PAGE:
Compliance with California’s law requires owners of nonresidential buildings to open or update accounts with the ENERGY STAR® Portfolio Manager system at least 30 days before required disclosures. (See Frequently Asked Questions at http://www.energy.ca.gov/ab1103/.)  Consequently, as soon as a building is listed for sale or lease, or it is subject to new financing or refinancing, the building owner should create an ENERGY STAR® Portfolio Manager account.  The building owner should then contact each utility servicing the building to determine the procedure to obtain energy use data.  When requested by the owner, utilities and energy providers must release the building’s most recent 12 months of energy use data for the entire building to the Portfolio Manager account. 

Once a building owner obtains the usage data from utilities and service providers, the owner should then generate a Data Verification Checklist in the Portfolio Manager and disclose it to a prospective buyer or lessee at least 24 hours before the sales contract or lease is executed.  Disclosures must be submitted to prospective lenders no later than submittal of the loan application.  The Data Verification Checklist discloses, among other items, the building’s ENERGY STAR® score.  The Checklist expires 30 days after it is generated.  As such, the Checklist must also be submitted to the CEC within 30 days of producing the report. (Disclosures are to be submitted to the CEC via email to AB1103report@energy.ca.gov.)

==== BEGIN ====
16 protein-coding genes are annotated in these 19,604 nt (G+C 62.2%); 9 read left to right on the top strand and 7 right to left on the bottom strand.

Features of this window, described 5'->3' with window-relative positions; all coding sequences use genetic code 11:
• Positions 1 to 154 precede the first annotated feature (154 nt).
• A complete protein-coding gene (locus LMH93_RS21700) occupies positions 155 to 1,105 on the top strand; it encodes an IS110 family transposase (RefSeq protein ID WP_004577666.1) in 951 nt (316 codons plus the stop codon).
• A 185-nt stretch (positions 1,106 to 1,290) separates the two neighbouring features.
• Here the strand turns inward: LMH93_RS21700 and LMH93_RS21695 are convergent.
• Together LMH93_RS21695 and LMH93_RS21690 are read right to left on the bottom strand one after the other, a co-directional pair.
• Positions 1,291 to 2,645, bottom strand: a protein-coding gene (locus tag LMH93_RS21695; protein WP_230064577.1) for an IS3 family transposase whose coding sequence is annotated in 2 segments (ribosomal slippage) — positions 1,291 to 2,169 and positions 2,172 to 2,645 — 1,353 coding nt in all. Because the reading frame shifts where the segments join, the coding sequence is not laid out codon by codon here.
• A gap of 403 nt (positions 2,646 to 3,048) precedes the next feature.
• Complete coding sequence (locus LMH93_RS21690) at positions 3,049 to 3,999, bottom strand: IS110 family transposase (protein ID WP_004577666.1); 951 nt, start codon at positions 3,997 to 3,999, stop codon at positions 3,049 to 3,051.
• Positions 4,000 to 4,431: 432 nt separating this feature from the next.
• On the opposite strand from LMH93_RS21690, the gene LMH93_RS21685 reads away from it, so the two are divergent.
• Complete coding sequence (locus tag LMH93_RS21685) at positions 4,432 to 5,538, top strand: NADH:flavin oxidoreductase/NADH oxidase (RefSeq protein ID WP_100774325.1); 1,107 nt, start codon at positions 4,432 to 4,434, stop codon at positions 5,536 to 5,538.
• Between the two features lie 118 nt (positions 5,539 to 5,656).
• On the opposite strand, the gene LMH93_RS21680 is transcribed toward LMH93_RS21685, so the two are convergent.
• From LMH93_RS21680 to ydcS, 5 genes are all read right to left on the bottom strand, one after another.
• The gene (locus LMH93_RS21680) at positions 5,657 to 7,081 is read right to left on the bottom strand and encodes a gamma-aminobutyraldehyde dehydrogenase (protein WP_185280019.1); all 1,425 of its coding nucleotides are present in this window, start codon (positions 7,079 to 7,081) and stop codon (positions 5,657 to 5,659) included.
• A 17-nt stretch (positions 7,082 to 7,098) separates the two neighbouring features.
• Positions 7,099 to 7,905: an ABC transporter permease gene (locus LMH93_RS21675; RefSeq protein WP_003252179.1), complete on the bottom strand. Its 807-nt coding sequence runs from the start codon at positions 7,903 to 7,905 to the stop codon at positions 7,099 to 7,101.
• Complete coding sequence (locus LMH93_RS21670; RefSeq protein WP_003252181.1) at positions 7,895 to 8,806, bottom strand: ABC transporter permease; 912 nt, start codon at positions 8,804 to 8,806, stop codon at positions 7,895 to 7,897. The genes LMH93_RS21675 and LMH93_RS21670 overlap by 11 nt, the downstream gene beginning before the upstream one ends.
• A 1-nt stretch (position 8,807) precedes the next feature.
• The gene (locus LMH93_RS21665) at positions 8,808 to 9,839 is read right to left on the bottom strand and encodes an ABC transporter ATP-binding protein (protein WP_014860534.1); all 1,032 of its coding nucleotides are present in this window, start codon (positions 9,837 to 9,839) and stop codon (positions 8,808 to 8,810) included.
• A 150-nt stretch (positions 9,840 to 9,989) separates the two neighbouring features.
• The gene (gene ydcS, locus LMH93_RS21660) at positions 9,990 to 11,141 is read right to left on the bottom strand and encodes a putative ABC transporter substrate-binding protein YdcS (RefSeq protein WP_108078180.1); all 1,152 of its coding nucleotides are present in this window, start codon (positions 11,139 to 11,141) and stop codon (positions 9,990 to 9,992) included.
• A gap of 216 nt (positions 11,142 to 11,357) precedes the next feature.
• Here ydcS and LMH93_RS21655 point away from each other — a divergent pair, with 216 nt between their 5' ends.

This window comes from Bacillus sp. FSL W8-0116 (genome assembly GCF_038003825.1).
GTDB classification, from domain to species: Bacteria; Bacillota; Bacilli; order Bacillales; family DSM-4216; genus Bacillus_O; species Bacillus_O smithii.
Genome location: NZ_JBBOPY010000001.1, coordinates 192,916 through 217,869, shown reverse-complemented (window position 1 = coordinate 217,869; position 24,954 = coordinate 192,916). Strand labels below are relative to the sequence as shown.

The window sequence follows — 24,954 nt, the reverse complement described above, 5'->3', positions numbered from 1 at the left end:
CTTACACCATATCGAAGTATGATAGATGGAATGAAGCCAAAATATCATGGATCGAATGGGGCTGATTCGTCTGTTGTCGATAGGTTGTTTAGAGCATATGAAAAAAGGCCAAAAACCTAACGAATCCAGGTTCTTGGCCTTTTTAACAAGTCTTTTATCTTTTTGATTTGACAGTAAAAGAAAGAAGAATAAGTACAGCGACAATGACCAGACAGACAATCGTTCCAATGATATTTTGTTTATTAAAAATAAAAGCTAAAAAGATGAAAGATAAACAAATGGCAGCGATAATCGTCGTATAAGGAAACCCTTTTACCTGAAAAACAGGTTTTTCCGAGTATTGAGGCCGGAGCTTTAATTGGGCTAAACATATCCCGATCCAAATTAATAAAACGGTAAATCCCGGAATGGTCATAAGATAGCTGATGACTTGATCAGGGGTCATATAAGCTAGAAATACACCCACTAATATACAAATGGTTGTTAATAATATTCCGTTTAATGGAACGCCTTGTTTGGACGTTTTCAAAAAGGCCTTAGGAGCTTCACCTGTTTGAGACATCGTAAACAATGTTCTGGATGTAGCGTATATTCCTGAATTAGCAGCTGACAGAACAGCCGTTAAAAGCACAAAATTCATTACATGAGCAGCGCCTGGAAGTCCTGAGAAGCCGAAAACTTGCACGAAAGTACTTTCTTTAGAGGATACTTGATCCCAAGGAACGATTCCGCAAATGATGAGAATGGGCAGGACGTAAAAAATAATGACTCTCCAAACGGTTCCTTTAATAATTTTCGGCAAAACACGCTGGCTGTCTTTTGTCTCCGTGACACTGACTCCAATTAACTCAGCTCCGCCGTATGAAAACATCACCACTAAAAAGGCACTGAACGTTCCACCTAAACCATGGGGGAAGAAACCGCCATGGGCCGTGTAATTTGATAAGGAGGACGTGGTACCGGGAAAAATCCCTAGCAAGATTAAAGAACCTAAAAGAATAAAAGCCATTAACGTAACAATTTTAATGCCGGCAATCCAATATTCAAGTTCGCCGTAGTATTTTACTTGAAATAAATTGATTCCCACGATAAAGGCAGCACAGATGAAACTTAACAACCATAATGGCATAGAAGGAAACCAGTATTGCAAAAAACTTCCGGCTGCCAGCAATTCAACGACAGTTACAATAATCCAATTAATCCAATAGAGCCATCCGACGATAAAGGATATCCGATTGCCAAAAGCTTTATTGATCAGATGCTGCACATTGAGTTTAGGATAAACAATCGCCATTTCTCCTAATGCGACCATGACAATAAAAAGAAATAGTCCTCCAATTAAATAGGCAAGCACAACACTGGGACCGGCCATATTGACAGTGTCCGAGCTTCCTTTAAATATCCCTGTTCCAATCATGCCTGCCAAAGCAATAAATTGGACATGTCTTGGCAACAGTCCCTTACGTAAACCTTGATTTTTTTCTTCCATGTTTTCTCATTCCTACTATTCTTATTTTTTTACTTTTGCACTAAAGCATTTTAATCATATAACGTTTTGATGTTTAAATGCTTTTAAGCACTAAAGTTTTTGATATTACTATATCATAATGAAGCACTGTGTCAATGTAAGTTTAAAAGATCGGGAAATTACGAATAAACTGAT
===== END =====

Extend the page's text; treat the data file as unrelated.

It is advisable to draft transactional documents to reference AB 1103 and the required Data Verification Checklist, and the buyer should acknowledge and agree in writing that it received from the seller the required documents reflecting an ENERGY STAR® score as required by the regulations.

The legislation applies to the following building types: Assembly (A), Business (B), Educational (E), Institutional – Assisted Living (I-1, R-1), Institutional – Nonambulatory (I-2), Mercantile (M), Residential – Transient (R-1), Storage (S), and Utility – Parking Garage (U).  Where a property is comprised of multiple buildings, such as a shopping center, the building owner has the option to benchmark each individual building or combine the square footage into a single checklist.  Further, the CEC recently clarified the applicability of the legislation to mixed use buildings, providing that if a portion of a building is residential, the owner is not mandated to disclose energy performance data.  The regulations do, however, apply to hotels (R-1 buildings) and assisted living facilities (I-1 buildings).  Thus, if a building contains a mixture of nonresidential and R-1 or I-1 use, for instance, the owner is required to comply with the regulations.